Sallman, Warner - VM - Rondall Reynoso
Warner Sallman: Head of Christ
Masculin or Feminine?
by Rondall Reynoso
Warner Sallman’s Head of Christ is an icon of American religious art. Painted in 1941 the image was continuously reproduced throughout World War II and the YMCA and Salvation Army handed out the image to soldiers during the war. It has become the most reproduced image of Christ with over 500 million reproductions.
This leads to two key questions. First, why did Sallman choose to depict Jesus in the way he did? Second, what accounts for the tremendous popularity of the image? These are difficult and complicated questions, but I will briefly outline some of the major contributing factors.
One of the main reasons for Sallman depicting Jesus in this way is primarily religious, not artistic. Early 20th-century American evangelicalism experienced many trials. From the late 19th through early 20th century the Modernist-Fundamentalist (Liberal-Evangelical to use current terminology) controversy took place, where the influences of Darwinian evolution and Higher Criticism wreaked havoc on the religious life of conservatives. This controversy created a climate where much of the religious influence of modernism came under scrutiny. This extended to the more effeminate depictions of Jesus common to the Victorian era.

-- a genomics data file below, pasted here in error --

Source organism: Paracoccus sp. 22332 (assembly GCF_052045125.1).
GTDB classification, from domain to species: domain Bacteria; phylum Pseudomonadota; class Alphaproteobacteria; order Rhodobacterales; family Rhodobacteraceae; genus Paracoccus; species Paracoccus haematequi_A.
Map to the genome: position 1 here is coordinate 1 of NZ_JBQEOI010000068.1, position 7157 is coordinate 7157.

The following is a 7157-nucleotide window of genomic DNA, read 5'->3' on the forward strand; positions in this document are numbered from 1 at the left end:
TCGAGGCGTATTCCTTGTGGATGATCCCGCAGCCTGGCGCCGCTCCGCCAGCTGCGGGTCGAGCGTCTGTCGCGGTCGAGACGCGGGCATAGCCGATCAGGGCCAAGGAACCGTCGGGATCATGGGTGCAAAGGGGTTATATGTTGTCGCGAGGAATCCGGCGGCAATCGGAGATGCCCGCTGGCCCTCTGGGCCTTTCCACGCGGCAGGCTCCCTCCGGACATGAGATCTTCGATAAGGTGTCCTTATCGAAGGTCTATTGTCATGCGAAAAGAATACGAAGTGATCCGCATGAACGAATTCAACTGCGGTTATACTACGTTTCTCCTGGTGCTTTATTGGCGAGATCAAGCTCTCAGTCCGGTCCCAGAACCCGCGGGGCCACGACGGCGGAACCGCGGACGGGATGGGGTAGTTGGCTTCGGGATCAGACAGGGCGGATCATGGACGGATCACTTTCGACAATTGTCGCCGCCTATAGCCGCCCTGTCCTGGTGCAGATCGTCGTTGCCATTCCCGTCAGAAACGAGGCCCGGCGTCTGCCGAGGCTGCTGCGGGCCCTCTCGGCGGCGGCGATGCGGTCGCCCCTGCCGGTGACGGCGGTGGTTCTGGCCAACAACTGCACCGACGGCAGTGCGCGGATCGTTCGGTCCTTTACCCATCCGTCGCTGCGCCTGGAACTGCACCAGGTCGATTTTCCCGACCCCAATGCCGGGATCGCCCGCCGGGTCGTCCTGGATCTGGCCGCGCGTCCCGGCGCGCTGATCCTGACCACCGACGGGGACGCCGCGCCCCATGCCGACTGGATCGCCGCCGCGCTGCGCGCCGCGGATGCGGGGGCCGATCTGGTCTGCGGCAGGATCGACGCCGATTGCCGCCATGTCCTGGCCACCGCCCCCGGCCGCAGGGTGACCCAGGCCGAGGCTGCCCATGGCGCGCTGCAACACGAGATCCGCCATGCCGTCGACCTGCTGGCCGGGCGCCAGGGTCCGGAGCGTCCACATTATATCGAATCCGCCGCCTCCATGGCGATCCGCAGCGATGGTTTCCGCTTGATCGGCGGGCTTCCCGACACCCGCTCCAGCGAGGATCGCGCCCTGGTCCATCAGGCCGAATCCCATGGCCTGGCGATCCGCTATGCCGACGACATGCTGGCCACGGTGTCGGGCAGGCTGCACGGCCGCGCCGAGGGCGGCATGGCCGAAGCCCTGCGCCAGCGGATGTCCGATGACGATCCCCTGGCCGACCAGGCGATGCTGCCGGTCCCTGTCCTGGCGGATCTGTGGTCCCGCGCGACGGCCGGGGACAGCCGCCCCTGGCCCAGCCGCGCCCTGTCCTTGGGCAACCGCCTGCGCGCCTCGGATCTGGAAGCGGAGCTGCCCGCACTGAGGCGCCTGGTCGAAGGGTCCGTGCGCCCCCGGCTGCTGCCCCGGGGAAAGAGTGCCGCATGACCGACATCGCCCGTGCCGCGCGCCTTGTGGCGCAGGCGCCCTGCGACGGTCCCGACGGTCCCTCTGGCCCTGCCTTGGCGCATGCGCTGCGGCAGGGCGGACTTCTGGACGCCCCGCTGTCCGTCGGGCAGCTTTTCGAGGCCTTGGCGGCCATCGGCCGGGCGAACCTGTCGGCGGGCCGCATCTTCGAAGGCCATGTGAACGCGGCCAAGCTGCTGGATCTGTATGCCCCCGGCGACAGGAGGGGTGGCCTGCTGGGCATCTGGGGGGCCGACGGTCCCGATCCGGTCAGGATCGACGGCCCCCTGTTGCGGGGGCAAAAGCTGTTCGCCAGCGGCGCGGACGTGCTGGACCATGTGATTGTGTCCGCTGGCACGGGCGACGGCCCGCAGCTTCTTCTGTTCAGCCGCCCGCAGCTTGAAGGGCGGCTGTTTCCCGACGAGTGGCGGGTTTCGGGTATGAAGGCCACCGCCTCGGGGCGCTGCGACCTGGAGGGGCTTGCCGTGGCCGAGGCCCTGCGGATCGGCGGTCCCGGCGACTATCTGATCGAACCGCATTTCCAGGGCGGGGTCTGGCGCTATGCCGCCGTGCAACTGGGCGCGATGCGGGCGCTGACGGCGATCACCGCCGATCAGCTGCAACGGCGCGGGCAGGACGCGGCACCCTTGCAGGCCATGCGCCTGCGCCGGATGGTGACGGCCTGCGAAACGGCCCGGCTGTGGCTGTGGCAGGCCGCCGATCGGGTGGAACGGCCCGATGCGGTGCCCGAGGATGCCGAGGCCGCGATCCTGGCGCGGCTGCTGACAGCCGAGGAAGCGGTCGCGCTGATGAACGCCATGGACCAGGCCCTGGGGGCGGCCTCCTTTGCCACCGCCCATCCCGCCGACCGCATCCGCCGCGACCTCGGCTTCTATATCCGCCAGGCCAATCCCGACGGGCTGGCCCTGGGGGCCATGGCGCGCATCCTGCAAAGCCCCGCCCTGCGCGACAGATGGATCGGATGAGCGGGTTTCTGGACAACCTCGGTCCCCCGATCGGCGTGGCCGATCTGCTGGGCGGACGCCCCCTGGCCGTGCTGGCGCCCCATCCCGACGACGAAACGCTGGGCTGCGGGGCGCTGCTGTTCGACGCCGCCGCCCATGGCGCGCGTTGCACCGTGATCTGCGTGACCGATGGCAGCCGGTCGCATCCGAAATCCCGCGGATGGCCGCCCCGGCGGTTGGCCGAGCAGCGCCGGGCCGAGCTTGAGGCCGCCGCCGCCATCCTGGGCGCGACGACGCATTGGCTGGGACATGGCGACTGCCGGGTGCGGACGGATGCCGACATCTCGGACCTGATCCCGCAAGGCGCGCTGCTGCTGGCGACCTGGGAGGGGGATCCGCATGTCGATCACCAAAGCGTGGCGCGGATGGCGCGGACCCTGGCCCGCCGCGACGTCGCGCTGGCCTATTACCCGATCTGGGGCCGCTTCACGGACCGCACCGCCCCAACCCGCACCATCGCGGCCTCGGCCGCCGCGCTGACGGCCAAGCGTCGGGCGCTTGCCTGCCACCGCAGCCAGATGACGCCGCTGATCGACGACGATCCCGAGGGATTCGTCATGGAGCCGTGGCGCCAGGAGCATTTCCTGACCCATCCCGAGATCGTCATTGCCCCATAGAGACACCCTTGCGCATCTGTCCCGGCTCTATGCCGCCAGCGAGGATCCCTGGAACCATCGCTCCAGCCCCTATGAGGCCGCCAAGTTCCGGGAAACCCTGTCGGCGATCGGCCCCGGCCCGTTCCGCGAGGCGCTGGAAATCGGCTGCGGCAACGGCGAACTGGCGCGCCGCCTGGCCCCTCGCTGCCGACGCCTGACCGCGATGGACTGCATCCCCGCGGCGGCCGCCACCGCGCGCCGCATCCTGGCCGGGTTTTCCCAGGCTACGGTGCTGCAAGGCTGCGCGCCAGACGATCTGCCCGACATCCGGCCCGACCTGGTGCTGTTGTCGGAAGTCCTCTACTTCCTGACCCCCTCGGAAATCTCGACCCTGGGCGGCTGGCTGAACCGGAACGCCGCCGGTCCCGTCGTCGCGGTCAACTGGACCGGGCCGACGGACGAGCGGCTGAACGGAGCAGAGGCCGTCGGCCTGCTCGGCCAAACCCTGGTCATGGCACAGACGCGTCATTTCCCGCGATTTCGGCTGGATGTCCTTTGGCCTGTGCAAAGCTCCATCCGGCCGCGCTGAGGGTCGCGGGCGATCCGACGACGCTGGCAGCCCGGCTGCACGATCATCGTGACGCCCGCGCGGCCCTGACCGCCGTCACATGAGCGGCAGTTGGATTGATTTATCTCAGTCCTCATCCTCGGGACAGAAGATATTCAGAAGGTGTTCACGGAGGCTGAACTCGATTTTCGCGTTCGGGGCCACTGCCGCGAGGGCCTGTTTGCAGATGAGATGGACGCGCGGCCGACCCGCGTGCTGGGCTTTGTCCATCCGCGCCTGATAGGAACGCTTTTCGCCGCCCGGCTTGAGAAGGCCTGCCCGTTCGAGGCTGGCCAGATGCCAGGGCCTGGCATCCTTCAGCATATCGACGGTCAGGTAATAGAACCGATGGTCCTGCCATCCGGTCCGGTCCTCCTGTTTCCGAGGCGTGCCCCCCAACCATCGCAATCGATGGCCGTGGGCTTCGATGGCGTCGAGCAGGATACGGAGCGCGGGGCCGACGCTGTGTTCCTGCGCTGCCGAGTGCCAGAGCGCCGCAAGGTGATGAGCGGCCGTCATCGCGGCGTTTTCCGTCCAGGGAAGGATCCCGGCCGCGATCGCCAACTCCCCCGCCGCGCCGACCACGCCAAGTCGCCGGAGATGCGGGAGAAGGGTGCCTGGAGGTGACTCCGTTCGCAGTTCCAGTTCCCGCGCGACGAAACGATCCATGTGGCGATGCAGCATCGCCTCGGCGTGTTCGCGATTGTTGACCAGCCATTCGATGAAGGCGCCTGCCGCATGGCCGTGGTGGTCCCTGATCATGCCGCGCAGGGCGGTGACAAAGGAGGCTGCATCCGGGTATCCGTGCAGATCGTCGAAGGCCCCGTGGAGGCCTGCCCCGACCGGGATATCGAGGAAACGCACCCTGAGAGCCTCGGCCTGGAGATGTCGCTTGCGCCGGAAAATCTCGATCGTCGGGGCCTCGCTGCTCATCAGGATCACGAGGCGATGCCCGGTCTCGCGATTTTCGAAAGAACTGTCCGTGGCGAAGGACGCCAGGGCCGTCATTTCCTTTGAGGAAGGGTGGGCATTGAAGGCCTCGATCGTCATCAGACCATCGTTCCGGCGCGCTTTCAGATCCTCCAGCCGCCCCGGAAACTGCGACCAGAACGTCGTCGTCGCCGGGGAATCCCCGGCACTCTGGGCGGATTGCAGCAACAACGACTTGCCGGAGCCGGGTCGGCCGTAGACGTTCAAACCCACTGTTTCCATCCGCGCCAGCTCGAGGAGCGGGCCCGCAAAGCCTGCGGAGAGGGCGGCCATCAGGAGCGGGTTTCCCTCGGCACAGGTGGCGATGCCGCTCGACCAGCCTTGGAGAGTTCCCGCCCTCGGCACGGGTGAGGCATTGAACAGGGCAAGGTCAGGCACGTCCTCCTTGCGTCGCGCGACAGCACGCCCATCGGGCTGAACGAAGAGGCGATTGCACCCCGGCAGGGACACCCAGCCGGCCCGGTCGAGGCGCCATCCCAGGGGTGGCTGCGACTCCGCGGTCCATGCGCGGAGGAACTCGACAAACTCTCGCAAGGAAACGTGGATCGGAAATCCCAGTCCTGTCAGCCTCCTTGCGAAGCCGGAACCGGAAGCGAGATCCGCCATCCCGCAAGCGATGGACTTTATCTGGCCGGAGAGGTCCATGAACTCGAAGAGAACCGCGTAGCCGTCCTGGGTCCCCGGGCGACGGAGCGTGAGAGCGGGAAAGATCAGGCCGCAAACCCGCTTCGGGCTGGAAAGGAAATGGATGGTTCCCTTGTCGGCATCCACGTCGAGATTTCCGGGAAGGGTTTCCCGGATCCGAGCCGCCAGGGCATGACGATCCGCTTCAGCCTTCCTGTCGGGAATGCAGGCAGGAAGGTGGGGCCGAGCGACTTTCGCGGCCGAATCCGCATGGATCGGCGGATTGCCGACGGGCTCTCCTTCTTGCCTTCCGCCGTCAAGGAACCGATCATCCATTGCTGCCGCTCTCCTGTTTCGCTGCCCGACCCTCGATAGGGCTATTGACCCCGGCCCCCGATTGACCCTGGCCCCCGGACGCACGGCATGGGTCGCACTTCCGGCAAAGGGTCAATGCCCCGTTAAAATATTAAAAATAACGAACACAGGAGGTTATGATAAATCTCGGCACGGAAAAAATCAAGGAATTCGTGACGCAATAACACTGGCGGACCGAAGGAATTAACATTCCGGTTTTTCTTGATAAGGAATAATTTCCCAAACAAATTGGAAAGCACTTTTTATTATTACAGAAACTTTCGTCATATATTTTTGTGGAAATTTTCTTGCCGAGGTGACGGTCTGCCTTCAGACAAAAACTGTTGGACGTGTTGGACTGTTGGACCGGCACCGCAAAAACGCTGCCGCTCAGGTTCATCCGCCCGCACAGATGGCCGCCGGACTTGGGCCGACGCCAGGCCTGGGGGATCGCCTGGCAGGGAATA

Sallman claimed to have been encouraged by a Moody Bible Institute (Chicago, IL) teacher around the time of World War I to stay an artist. The teacher encouraged Sallman to one day paint an image of Christ saying, “I hope someday you give us your conception of Christ. Most of the pictures I have seen are too effeminate. I hope you’ll picture a virile, manly Christ.” This sort of thinking has lasted many years. The art historian Hans Rookmaaker wrote in his 1970 book Modern Art and the Death of Culture: